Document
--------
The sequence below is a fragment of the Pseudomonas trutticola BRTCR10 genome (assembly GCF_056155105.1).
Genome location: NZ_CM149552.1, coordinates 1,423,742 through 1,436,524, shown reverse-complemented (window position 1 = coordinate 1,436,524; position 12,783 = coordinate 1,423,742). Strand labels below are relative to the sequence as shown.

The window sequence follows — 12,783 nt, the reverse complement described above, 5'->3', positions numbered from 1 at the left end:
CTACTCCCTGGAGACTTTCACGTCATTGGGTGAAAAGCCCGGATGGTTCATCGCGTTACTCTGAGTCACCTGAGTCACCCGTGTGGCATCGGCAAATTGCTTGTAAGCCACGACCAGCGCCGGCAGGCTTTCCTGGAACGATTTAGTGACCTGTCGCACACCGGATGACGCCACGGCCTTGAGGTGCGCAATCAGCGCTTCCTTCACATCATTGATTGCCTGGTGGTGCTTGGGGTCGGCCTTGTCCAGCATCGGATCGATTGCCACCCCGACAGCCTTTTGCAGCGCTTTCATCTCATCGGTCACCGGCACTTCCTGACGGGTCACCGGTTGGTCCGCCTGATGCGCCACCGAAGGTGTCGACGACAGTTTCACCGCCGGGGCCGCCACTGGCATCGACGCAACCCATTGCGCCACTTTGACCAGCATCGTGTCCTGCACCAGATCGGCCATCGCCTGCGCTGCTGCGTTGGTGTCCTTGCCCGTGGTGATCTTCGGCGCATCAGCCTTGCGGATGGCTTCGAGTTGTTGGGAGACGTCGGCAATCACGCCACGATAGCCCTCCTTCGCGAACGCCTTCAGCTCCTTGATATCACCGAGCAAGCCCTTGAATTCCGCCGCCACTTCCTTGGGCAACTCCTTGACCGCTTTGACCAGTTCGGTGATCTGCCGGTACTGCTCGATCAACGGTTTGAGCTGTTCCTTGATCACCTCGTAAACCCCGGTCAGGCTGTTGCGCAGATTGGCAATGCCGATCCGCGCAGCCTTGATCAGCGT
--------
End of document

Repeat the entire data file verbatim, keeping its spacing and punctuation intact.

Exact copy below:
The sequence below is a fragment of the Pseudomonas trutticola BRTCR10 genome (assembly GCF_056155105.1).
Genome location: NZ_CM149552.1, coordinates 1,423,742 through 1,436,524, shown reverse-complemented (window position 1 = coordinate 1,436,524; position 12,783 = coordinate 1,423,742). Strand labels below are relative to the sequence as shown.

The window sequence follows — 12,783 nt, the reverse complement described above, 5'->3', positions numbered from 1 at the left end:
CTACTCCCTGGAGACTTTCACGTCATTGGGTGAAAAGCCCGGATGGTTCATCGCGTTACTCTGAGTCACCTGAGTCACCCGTGTGGCATCGGCAAATTGCTTGTAAGCCACGACCAGCGCCGGCAGGCTTTCCTGGAACGATTTAGTGACCTGTCGCACACCGGATGACGCCACGGCCTTGAGGTGCGCAATCAGCGCTTCCTTCACATCATTGATTGCCTGGTGGTGCTTGGGGTCGGCCTTGTCCAGCATCGGATCGATTGCCACCCCGACAGCCTTTTGCAGCGCTTTCATCTCATCGGTCACCGGCACTTCCTGACGGGTCACCGGTTGGTCCGCCTGATGCGCCACCGAAGGTGTCGACGACAGTTTCACCGCCGGGGCCGCCACTGGCATCGACGCAACCCATTGCGCCACTTTGACCAGCATCGTGTCCTGCACCAGATCGGCCATCGCCTGCGCTGCTGCGTTGGTGTCCTTGCCCGTGGTGATCTTCGGCGCATCAGCCTTGCGGATGGCTTCGAGTTGTTGGGAGACGTCGGCAATCACGCCACGATAGCCCTCCTTCGCGAACGCCTTCAGCTCCTTGATATCACCGAGCAAGCCCTTGAATTCCGCCGCCACTTCCTTGGGCAACTCCTTGACCGCTTTGACCAGTTCGGTGATCTGCCGGTACTGCTCGATCAACGGTTTGAGCTGTTCCTTGATCACCTCGTAAACCCCGGTCAGGCTGTTGCGCAGATTGGCAATGCCGATCCGCGCAGCCTTGATCAGCGT